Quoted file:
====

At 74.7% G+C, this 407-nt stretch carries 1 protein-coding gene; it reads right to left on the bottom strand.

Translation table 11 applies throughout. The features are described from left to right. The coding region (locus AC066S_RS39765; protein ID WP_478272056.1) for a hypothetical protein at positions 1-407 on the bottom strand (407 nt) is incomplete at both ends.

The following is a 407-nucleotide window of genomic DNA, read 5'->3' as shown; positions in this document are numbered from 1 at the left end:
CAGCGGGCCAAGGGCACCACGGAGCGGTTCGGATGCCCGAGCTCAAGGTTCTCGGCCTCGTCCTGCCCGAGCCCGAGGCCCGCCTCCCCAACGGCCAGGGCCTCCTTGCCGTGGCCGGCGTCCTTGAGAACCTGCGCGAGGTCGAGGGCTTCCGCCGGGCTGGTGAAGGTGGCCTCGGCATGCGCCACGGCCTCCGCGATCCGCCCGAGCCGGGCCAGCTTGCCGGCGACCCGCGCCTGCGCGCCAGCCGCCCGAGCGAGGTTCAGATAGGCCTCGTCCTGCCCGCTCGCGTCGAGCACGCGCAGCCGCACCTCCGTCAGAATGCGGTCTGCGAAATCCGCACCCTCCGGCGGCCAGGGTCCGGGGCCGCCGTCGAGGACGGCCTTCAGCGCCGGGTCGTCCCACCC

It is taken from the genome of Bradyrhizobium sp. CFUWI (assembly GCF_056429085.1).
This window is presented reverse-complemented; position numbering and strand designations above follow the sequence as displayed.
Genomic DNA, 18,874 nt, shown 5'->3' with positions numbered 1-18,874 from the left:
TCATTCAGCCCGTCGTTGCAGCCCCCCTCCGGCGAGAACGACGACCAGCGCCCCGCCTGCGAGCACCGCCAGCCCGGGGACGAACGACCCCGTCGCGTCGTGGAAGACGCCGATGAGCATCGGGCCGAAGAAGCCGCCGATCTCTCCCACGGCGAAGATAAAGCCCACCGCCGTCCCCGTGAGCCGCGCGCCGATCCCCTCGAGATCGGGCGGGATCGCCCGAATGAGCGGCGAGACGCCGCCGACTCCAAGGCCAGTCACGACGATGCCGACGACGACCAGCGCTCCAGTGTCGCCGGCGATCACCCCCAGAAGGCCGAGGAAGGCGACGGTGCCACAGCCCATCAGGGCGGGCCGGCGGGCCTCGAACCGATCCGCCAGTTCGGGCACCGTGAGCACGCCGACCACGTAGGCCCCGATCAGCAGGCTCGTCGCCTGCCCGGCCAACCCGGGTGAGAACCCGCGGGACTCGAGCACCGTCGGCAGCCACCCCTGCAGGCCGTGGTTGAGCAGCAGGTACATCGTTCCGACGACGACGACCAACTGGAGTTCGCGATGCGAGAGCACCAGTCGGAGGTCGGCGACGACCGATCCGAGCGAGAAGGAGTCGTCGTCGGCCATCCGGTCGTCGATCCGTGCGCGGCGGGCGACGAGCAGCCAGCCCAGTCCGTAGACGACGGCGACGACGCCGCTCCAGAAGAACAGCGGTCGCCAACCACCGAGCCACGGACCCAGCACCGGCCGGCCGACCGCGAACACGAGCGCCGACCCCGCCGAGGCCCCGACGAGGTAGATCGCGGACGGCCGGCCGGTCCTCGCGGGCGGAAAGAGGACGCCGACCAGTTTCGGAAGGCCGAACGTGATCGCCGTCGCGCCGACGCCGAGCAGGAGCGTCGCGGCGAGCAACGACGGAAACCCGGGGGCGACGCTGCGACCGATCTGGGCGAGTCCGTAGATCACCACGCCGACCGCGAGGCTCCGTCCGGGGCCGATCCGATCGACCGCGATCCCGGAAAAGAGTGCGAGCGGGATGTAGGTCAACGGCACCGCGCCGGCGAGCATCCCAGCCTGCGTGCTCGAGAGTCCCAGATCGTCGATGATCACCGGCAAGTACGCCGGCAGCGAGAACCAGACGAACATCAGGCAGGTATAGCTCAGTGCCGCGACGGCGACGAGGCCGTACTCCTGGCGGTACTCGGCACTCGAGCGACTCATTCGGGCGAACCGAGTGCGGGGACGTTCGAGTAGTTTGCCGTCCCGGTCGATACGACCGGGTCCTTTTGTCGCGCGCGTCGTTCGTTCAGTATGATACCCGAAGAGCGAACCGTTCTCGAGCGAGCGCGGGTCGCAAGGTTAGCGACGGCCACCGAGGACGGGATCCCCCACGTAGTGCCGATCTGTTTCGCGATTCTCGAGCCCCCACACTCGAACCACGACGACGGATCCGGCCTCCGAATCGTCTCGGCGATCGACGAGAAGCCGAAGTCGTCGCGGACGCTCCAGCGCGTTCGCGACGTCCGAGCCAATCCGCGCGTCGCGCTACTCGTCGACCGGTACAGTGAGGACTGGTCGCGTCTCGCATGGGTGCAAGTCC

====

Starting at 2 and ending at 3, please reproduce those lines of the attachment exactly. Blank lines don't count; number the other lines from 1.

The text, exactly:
Translation table 11 applies throughout. The features are described from left to right. The coding region (locus AC066S_RS39765; protein ID WP_478272056.1) for a hypothetical protein at positions 1-407 on the bottom strand (407 nt) is incomplete at both ends.

The following is a 407-nucleotide window of genomic DNA, read 5'->3' as shown; positions in this document are numbered from 1 at the left end: